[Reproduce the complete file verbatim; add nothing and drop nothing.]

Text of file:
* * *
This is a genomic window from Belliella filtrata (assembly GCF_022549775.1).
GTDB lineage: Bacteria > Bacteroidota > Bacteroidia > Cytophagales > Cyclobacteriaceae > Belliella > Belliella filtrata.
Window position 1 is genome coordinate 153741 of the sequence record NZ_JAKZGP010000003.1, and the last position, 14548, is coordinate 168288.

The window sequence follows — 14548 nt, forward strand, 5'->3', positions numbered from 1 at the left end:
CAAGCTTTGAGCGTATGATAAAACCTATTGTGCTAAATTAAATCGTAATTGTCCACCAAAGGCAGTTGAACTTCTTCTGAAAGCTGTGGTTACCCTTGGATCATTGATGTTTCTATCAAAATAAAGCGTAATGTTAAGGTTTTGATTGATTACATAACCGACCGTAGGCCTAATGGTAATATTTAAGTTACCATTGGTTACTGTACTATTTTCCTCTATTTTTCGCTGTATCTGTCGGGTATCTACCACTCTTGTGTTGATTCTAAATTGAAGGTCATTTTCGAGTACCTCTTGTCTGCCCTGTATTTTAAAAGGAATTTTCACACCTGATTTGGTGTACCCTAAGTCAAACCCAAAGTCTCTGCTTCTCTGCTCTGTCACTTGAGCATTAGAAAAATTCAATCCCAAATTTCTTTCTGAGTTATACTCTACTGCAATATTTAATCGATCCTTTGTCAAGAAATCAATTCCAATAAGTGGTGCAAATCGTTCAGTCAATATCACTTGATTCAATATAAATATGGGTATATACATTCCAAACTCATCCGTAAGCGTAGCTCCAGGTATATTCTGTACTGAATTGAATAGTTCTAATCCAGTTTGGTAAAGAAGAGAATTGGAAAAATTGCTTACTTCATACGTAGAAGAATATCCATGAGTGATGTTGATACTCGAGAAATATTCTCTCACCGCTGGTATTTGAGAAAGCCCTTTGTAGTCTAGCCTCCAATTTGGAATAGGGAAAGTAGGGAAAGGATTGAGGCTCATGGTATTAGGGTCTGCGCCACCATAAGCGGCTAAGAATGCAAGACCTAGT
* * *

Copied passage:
This is a genomic window from Belliella filtrata (assembly GCF_022549775.1).
GTDB lineage: Bacteria > Bacteroidota > Bacteroidia > Cytophagales > Cyclobacteriaceae > Belliella > Belliella filtrata.
Window position 1 is genome coordinate 153741 of the sequence record NZ_JAKZGP010000003.1, and the last position, 14548, is coordinate 168288.

The window sequence follows — 14548 nt, forward strand, 5'->3', positions numbered from 1 at the left end:
CAAGCTTTGAGCGTATGATAAAACCTATTGTGCTAAATTAAATCGTAATTGTCCACCAAAGGCAGTTGAACTTCTTCTGAAAGCTGTGGTTACCCTTGGATCATTGATGTTTCTATCAAAATAAAGCGTAATGTTAAGGTTTTGATTGATTACATAACCGACCGTAGGCCTAATGGTAATATTTAAGTTACCATTGGTTACTGTACTATTTTCCTCTATTTTTCGCTGTATCTGTCGGGTATCTACCACTCTTGTGTTGATTCTAAATTGAAGGTCATTTTCGAGTACCTCTTGTCTGCCCTGTATTTTAAAAGGAATTTTCACACCTGATTTGGTGTACCCTAAGTCAAACCCAAAGTCTCTGCTTCTCTGCTCTGTCACTTGAGCATTAGAAAAATTCAATCCCAAATTTCTTTCTGAGTTATACTCTACTGCAATATTTAATCGATCCTTTGTCAAGAAATCAATTCCAATAAGTGGTGCAAATCGTTCAGTCAATATCACTTGATTCAATATAAATATGGGTATATACATTCCAAACTCATCCGTAAGCGTAGCTCCAGGTATATTCTGTACTGAATTGAATAGTTCTAATCCAGTTTGGTAAAGAAGAGAATTGGAAAAATTGCTTACTTCATACGTAGAAGAATATCCATGAGTGATGTTGATACTCGAGAAATATTCTCTCACCGCTGGTATTTGAGAAAGCCCTTTGTAGTCTAGCCTCCAATTTGGAATAGGGAAAGTAGGGAAAGGATTGAGGCTCATGGTATTAGGGTCTGCGCCACCATAAGCGGCTAAGAATGCAAGACCTAGT